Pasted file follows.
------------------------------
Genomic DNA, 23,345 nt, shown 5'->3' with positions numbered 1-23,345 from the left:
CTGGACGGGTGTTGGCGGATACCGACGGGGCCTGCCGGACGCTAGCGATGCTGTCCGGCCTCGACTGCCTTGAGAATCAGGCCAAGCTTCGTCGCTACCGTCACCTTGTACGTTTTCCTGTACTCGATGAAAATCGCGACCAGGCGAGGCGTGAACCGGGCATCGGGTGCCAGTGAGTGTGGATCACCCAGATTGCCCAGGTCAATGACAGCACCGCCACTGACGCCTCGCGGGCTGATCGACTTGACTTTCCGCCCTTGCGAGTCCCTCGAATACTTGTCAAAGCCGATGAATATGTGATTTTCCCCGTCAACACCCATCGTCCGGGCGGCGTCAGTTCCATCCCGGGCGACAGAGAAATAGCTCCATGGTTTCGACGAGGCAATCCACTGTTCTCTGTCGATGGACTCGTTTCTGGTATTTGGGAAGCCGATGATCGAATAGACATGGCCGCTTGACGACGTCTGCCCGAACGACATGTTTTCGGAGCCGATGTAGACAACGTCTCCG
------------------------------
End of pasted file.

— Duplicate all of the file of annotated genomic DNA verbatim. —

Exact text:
Genomic DNA, 23,345 nt, shown 5'->3' with positions numbered 1-23,345 from the left:
CTGGACGGGTGTTGGCGGATACCGACGGGGCCTGCCGGACGCTAGCGATGCTGTCCGGCCTCGACTGCCTTGAGAATCAGGCCAAGCTTCGTCGCTACCGTCACCTTGTACGTTTTCCTGTACTCGATGAAAATCGCGACCAGGCGAGGCGTGAACCGGGCATCGGGTGCCAGTGAGTGTGGATCACCCAGATTGCCCAGGTCAATGACAGCACCGCCACTGACGCCTCGCGGGCTGATCGACTTGACTTTCCGCCCTTGCGAGTCCCTCGAATACTTGTCAAAGCCGATGAATATGTGATTTTCCCCGTCAACACCCATCGTCCGGGCGGCGTCAGTTCCATCCCGGGCGACAGAGAAATAGCTCCATGGTTTCGACGAGGCAATCCACTGTTCTCTGTCGATGGACTCGTTTCTGGTATTTGGGAAGCCGATGATCGAATAGACATGGCCGCTTGACGACGTCTGCCCGAACGACATGTTTTCGGAGCCGATGTAGACAACGTCTCCG